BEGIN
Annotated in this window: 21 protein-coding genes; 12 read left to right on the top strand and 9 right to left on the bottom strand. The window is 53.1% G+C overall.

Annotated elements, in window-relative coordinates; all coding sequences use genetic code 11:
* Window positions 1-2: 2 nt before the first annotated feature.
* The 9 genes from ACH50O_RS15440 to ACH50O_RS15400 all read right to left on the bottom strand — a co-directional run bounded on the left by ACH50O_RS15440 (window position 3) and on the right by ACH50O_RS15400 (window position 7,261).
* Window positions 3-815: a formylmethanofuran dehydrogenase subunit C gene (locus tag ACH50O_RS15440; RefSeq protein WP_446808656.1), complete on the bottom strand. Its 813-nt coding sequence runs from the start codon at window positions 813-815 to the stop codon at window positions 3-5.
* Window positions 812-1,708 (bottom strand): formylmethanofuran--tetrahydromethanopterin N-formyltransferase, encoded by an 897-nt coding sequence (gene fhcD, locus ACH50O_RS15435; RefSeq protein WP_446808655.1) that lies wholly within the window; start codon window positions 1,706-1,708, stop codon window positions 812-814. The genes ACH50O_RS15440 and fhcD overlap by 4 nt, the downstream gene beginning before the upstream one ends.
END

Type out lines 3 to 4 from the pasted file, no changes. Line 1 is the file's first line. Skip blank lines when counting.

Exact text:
* Window positions 1-2: 2 nt before the first annotated feature.
* The 9 genes from ACH50O_RS15440 to ACH50O_RS15400 all read right to left on the bottom strand — a co-directional run bounded on the left by ACH50O_RS15440 (window position 3) and on the right by ACH50O_RS15400 (window position 7,261).